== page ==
Note: This is the fourth and final post in a series on the “superpowers” coaches can add to level up in the coaching profession. Previous entries:

In the video game world, an adept player earns “superpowers” which help them advance to higher levels in the game. Through skillful play and experience, the character in the game earns x-ray vision or some form of advanced weaponry.

Those are the superpowers that give the character an advantage over their foes and help them reach deeper levels of the game. Play the game well and the character earns enough superpowers to be near invincible.

In the coaching world there are superpowers – earned skills a coach needs to become a master level player in the coaching game. This series will be about those superpowers. The key word here is earned, and earning involves making mistakes, correcting and learning until the superpowers become yours.


There is a coaching tool more powerful than any drill you can devise, any diagram you can download or any defense you can dissect and that tool is language. More specifically, using language to create “sticky” coaching cues.

In his book The Language of Coaching, Nick Winkelman Head of Athletic Performance & Science for Irish Rugby, spells out the power of cueing and using language that best impacts learning and performance when coaching athletes.

The book is extensive, detailed and research-based. Here are some highlights that you can add to begin developing superpower level cueing.

Internal Cues vs. External Cues and Analogies

Too often coaches teach players using internal cues. Research shows that external cues are more powerful. What is the difference?

When using internal cues, the coach is cueing the athlete by referring to body parts. They often uses directions pertaining to the limbs or joints active in the movement.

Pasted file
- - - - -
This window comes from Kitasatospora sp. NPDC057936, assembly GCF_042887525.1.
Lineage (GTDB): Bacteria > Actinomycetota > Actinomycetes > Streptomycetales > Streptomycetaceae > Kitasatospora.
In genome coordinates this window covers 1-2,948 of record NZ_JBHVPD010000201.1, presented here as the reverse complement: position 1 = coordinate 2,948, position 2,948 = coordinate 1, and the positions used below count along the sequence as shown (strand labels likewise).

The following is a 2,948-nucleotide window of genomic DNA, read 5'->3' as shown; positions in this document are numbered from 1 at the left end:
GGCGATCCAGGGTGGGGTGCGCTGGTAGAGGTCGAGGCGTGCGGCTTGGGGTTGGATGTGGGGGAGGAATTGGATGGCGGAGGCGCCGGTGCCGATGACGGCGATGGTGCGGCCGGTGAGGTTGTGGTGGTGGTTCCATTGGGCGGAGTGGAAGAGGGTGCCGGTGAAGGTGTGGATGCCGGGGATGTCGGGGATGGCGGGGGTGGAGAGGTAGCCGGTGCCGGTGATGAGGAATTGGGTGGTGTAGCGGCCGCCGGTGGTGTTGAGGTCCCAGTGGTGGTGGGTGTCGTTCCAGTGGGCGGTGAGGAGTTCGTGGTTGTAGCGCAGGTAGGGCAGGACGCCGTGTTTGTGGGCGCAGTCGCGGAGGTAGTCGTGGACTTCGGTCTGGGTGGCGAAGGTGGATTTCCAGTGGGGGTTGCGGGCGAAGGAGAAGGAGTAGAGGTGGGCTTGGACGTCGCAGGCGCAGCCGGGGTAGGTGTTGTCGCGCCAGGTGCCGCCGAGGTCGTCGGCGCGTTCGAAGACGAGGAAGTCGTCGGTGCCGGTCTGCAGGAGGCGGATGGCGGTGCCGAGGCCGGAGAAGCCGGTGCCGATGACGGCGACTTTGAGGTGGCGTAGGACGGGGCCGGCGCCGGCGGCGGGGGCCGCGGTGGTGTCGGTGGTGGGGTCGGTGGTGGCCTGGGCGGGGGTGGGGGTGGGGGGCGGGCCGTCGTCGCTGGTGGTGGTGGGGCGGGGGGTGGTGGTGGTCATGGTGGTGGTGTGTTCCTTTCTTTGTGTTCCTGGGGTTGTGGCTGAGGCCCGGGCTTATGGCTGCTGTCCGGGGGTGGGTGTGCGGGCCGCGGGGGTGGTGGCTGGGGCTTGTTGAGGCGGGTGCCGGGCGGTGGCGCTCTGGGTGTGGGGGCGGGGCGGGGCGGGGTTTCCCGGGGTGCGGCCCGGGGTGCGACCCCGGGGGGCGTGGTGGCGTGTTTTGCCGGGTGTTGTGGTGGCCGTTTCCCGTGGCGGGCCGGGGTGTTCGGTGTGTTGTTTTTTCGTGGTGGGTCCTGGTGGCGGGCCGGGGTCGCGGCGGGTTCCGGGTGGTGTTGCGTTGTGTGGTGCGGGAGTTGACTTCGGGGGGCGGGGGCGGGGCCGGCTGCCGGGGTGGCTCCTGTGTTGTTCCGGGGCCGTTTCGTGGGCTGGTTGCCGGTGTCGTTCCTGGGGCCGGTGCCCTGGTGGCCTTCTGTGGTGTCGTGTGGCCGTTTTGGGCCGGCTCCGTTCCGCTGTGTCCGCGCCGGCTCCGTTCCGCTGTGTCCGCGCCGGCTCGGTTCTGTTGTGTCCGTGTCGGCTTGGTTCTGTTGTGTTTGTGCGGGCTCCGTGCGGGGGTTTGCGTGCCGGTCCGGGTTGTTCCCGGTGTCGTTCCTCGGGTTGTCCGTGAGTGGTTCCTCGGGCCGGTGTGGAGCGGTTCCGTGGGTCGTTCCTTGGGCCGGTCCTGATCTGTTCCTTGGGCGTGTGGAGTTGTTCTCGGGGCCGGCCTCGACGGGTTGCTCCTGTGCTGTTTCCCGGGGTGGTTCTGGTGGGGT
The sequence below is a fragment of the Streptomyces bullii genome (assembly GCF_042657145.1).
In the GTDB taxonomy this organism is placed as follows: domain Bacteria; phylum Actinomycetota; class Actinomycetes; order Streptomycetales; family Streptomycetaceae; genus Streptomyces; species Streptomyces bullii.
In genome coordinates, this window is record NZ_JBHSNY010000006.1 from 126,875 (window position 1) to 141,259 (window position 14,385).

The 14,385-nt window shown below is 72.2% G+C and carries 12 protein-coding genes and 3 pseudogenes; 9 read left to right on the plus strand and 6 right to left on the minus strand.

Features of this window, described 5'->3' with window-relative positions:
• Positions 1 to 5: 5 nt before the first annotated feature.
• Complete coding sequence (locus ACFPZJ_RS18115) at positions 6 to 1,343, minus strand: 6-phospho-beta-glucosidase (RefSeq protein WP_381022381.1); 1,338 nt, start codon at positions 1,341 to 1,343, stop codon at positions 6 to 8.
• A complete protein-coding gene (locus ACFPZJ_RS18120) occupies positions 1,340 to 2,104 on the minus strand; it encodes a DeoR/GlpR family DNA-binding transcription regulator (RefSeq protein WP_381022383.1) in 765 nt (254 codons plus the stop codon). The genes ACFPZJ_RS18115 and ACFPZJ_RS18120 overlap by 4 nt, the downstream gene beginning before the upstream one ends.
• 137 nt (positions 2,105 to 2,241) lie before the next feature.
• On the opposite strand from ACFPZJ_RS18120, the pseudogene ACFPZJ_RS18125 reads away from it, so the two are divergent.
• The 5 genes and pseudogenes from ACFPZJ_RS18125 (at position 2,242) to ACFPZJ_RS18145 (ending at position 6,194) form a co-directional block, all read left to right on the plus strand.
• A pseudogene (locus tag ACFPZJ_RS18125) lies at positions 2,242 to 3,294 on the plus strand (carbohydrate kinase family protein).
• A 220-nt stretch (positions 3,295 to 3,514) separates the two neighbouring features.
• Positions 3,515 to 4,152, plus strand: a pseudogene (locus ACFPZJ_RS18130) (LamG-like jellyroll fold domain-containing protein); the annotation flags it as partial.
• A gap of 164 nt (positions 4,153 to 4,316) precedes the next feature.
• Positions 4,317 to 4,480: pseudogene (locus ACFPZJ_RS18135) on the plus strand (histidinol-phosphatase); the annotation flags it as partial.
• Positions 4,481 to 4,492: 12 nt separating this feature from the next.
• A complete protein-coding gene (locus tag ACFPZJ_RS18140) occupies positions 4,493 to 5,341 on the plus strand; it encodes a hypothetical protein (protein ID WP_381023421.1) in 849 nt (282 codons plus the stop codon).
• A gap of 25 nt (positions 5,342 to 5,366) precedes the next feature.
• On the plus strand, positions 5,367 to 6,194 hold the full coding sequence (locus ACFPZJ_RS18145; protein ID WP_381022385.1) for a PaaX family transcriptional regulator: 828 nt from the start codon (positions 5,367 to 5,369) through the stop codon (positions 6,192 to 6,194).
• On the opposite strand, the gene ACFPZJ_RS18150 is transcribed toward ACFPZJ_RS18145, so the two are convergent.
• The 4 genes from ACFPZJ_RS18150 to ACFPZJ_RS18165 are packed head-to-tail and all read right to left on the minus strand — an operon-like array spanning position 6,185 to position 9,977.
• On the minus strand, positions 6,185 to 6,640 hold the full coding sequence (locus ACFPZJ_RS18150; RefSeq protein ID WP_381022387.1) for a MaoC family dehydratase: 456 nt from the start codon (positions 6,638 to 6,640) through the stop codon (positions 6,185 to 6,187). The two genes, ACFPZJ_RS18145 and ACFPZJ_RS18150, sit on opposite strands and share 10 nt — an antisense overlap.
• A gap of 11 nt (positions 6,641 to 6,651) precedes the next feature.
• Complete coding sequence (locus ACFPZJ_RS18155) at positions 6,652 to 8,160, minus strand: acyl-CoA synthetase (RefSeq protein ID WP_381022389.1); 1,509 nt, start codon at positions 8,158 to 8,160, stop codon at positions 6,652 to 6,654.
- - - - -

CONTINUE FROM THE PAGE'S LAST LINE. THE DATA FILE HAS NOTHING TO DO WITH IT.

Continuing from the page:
“Tuck in your right elbow more.”

“Bend your knees a little deeper.”

“Your left hip needs to open more.”

The instruction is rich with body parts (knee, elbow, hips, head, leg) and directions (right, left, up, down, under). The focus of the cues is internal or “within” the athlete’s body.

Research shows these are the least effective cues, although they do have a time and place. They are hard for athletes to tune into. Yet, if you were to record a practice session these are likely what the majority of your cues sound like.

External cues are stronger and more effective, but less rich with technical detail. A cue is given without focusing so much on the “how.” The focus is instead on the desired outcome.

“Press off the floor.”

“Throw your hands to the sky.”

“Push off the floor as hard and fast as you can.”

While coaches may find it hard to believe that these cues without all the technical detail are superior, research suggests they are. You provide the external cue and the athlete selects a motor pattern that feels like it is accomplishing the task demanded in the cue. According to Winkelman, the last idea we put in our athlete’s head before they move should be an external cue.

The king of cues is analogy.


You could drone on about “right hip” and “left elbow” while the athlete struggles, or come up with a helpful analogy and turn a lightbulb on immediately. Listen for usage of words such as “like” or “as.”

“Your first step is like a baserunner stealing second base.”

“Come through the space skinny as if you are sliding through elevator doors as they are closing.”

“Show me a stance like a boxer.”

Winkelman goes on to explain different types of analogies — scenario-based, constraint-based and object-based.

The book is full of additional helpful information on the language of coaching. There are details showing the anatomy of a cue, tips on when to cue, cue length (hint: short!) and the role of attention in learning.

The bottom line is that effective teaching matters and effective teaching begins with effective cueing. In this sense, effective cueing is a coaching superpower.

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